Waiting for Telcos at The Nigerian Stock market

The Floor of the Nigerian Stock Exchange


Over three years ago, the House of Representatives Committee on Capital Market resolved that telecommunications and oil firms should be listed on the Stock Exchange. The Federal Government is now pushing to actualise this dream. Will it succeed? LUCAS AJANAKU writes.

When the Co-ordinating Minister of the Economy and Minister of Finance, Dr Ngozi Okonjo-Iweala and her Communications Technology counterpart, Mrs Omobola Johnson spoke during a visit to the Nigeria Stock Exchange (NSE), Lagos, they did not conceal their mission.
“We are here today because we believe that this stock market needs to be deepened and broadened and one of the key ways to do that is to get more companies to list.

“Our vision for this stock market is that it must become the premier stock exchange of Africa. We must overtake Johannesburg, even as our economy overtakes that of others and we are hoping that down the line this stock market will do the same,” Dr Okonjo-Iweala said.
Mrs Johnson said the telecoms sector is the fastest growing sector of the economy, adding that it has taken the leadership position in the last five years, growing yearly at an average of between 22 and 23 per cent and contributing 8.5 per cent to the Gross Domestic Product (GDP) as at the second quarter of the year.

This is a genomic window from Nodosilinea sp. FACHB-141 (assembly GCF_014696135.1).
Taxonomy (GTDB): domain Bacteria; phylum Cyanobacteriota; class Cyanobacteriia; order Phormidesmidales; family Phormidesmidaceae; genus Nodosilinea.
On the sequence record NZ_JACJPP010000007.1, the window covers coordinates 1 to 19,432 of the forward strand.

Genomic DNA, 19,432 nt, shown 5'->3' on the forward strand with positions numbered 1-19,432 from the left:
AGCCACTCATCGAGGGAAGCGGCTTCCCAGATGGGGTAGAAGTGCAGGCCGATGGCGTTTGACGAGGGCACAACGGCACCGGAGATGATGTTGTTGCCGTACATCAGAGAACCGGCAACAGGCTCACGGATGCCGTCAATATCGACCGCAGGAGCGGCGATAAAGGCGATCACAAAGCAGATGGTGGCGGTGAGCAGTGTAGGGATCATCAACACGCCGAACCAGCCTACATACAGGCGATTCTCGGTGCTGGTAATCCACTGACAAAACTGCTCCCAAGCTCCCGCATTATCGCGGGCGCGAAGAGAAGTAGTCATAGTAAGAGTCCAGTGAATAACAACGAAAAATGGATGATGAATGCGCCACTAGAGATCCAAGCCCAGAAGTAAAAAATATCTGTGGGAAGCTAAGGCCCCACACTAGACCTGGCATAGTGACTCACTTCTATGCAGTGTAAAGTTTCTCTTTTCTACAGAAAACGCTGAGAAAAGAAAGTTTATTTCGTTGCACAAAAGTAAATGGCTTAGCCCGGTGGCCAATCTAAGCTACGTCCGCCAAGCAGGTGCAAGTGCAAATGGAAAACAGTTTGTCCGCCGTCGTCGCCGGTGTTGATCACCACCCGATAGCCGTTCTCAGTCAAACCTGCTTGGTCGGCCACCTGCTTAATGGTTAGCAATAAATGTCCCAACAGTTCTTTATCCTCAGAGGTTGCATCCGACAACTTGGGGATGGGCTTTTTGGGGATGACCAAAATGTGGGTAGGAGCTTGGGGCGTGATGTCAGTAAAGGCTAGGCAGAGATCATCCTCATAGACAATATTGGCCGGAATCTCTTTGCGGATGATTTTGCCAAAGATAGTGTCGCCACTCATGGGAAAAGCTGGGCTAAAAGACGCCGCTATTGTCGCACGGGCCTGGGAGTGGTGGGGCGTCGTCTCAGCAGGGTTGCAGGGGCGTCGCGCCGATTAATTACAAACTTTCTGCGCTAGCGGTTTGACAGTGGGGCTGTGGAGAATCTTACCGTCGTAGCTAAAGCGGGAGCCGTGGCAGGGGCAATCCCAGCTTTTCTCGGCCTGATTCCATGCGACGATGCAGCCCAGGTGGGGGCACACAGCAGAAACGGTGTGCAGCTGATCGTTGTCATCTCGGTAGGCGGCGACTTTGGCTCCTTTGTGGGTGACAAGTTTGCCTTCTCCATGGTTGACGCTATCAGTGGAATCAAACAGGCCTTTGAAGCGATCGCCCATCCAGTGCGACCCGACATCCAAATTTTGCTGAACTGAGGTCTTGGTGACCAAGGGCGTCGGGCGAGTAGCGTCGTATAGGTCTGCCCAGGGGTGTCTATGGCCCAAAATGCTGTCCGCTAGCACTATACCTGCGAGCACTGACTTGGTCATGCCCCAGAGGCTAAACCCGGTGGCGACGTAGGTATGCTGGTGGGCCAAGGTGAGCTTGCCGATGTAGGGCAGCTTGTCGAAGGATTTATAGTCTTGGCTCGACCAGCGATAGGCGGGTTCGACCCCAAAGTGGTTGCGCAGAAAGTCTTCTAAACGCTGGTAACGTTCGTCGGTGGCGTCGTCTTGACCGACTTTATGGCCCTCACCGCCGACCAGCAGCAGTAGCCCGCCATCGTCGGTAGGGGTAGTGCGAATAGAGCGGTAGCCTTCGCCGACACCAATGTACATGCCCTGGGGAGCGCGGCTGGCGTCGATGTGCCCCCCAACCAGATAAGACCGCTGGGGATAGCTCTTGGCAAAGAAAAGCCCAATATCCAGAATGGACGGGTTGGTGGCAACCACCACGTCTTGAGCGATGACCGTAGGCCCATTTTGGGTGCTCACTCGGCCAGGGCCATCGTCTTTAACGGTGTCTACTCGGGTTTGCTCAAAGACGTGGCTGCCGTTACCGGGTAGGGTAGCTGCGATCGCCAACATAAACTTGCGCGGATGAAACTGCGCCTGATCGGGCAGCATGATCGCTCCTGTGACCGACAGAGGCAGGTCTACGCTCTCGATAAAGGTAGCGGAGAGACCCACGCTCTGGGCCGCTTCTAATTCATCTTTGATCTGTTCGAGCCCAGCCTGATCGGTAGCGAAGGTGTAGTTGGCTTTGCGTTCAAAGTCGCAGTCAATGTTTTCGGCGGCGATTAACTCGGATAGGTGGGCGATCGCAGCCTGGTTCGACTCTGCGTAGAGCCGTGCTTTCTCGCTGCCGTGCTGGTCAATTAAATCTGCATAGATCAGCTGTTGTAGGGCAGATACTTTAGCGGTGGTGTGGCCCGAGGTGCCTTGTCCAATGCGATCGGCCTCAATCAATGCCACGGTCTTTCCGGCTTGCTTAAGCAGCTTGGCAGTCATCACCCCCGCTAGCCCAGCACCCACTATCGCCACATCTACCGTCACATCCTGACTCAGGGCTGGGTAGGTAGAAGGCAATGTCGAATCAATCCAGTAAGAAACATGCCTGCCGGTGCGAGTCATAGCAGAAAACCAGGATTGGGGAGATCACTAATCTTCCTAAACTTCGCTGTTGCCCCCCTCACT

“The main reason we are here is to bring more companies unto the stock exchange. The ICT industry contributes 8.5 per cent to GDP; it is the fastest growing sector of the economy and we need to ensure that companies in the sector are listed. It is therefore appropriate that many more Nigerians should benefit from this success through the increased public ownership of these companies. That will happen when they are listed on the stock exchange,” she said, stressing that efforts had gone beyond just calls for more companies to be listed to collaboration.
The ministers pledged the government’s support to the NSE and the Securities and Exchange Commission (SEC) as it moves to deepen the market.
Twelve years after the liberalisation of the telecoms sector, the subscriber base has crossed the 100 million mark while most of the telcos have been smiling to the banks, repatriating billions of dollars yearly as profit.
Though some of the telcos have moved close to indigenising the brand by appointing Nigerians as chief executive officers, sector analysts argue that listing on the NSE will further strengthen the people’s confidence in the telcos.
Chief Executive Officer (CEO), Teledon International Group, Dr Emmanuel Ekuwem, said the time had come for the telcos to list on the NSE. According to him, when he was national president of the Association of Telecoms Companies of Nigeria (ATCON), getting the telcos listed was one point he raised.